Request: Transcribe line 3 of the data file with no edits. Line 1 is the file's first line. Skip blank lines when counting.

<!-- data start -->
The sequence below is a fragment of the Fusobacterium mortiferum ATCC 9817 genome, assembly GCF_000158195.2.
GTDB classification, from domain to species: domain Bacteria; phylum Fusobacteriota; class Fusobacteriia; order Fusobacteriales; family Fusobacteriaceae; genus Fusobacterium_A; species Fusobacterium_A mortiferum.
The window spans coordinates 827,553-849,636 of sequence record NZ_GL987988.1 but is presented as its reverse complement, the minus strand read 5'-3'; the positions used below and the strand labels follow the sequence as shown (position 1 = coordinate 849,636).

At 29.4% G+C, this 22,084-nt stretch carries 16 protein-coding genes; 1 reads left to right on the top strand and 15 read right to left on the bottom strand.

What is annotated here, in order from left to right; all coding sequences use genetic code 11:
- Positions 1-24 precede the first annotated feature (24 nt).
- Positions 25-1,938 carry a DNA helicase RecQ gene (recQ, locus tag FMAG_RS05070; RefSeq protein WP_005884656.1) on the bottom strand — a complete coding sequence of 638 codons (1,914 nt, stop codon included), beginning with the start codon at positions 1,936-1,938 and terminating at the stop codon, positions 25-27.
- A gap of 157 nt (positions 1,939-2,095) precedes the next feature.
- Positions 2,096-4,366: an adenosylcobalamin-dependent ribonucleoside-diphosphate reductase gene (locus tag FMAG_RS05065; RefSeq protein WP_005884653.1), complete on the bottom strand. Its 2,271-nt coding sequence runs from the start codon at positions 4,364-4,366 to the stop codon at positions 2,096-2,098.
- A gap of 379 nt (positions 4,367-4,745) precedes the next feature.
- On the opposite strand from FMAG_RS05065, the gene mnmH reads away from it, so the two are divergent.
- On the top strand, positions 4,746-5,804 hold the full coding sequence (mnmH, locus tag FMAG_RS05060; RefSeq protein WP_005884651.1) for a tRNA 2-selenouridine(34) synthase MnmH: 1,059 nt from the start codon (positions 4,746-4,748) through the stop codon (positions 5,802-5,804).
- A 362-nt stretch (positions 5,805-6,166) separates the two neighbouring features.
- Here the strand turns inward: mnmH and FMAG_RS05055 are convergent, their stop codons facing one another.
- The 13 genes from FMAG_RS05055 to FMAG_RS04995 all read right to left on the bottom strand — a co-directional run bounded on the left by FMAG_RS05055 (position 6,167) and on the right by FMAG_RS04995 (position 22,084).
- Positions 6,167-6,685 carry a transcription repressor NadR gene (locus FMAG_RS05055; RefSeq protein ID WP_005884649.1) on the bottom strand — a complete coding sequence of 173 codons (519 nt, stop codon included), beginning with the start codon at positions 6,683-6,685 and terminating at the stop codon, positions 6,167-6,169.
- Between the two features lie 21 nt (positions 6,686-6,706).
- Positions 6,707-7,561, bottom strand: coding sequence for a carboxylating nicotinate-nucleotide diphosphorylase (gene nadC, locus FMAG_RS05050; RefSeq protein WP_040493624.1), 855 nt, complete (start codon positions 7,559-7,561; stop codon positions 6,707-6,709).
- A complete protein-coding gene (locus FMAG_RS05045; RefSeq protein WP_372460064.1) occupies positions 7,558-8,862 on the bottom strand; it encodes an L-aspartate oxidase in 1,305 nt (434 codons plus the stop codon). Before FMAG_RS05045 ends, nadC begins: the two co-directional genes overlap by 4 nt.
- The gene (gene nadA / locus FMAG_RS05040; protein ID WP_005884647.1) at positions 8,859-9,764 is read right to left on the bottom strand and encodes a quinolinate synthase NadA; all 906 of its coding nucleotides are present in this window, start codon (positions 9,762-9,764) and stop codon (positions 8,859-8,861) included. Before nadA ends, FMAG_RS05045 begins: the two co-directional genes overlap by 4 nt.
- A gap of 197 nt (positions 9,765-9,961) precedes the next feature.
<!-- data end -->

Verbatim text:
The window spans coordinates 827,553-849,636 of sequence record NZ_GL987988.1 but is presented as its reverse complement, the minus strand read 5'-3'; the positions used below and the strand labels follow the sequence as shown (position 1 = coordinate 849,636).